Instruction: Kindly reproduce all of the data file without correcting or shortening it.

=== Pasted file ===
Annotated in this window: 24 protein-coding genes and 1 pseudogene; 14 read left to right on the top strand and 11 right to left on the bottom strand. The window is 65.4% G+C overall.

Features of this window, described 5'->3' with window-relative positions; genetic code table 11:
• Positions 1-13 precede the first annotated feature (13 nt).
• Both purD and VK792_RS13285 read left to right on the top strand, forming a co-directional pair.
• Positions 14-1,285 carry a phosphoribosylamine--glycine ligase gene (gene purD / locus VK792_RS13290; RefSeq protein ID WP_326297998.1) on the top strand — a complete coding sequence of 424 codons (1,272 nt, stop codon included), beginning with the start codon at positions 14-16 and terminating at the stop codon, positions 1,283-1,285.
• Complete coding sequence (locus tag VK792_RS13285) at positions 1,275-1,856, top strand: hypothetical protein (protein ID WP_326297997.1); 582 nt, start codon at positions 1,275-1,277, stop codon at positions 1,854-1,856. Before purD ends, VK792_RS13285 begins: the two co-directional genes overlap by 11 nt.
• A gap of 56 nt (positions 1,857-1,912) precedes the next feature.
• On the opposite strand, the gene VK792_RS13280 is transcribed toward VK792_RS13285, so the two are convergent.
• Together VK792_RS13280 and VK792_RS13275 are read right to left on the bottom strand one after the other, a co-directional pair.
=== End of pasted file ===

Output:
Annotated in this window: 24 protein-coding genes and 1 pseudogene; 14 read left to right on the top strand and 11 right to left on the bottom strand. The window is 65.4% G+C overall.

Features of this window, described 5'->3' with window-relative positions; genetic code table 11:
• Positions 1-13 precede the first annotated feature (13 nt).
• Both purD and VK792_RS13285 read left to right on the top strand, forming a co-directional pair.
• Positions 14-1,285 carry a phosphoribosylamine--glycine ligase gene (gene purD / locus VK792_RS13290; RefSeq protein ID WP_326297998.1) on the top strand — a complete coding sequence of 424 codons (1,272 nt, stop codon included), beginning with the start codon at positions 14-16 and terminating at the stop codon, positions 1,283-1,285.
• Complete coding sequence (locus tag VK792_RS13285) at positions 1,275-1,856, top strand: hypothetical protein (protein ID WP_326297997.1); 582 nt, start codon at positions 1,275-1,277, stop codon at positions 1,854-1,856. Before purD ends, VK792_RS13285 begins: the two co-directional genes overlap by 11 nt.
• A gap of 56 nt (positions 1,857-1,912) precedes the next feature.
• On the opposite strand, the gene VK792_RS13280 is transcribed toward VK792_RS13285, so the two are convergent.
• Together VK792_RS13280 and VK792_RS13275 are read right to left on the bottom strand one after the other, a co-directional pair.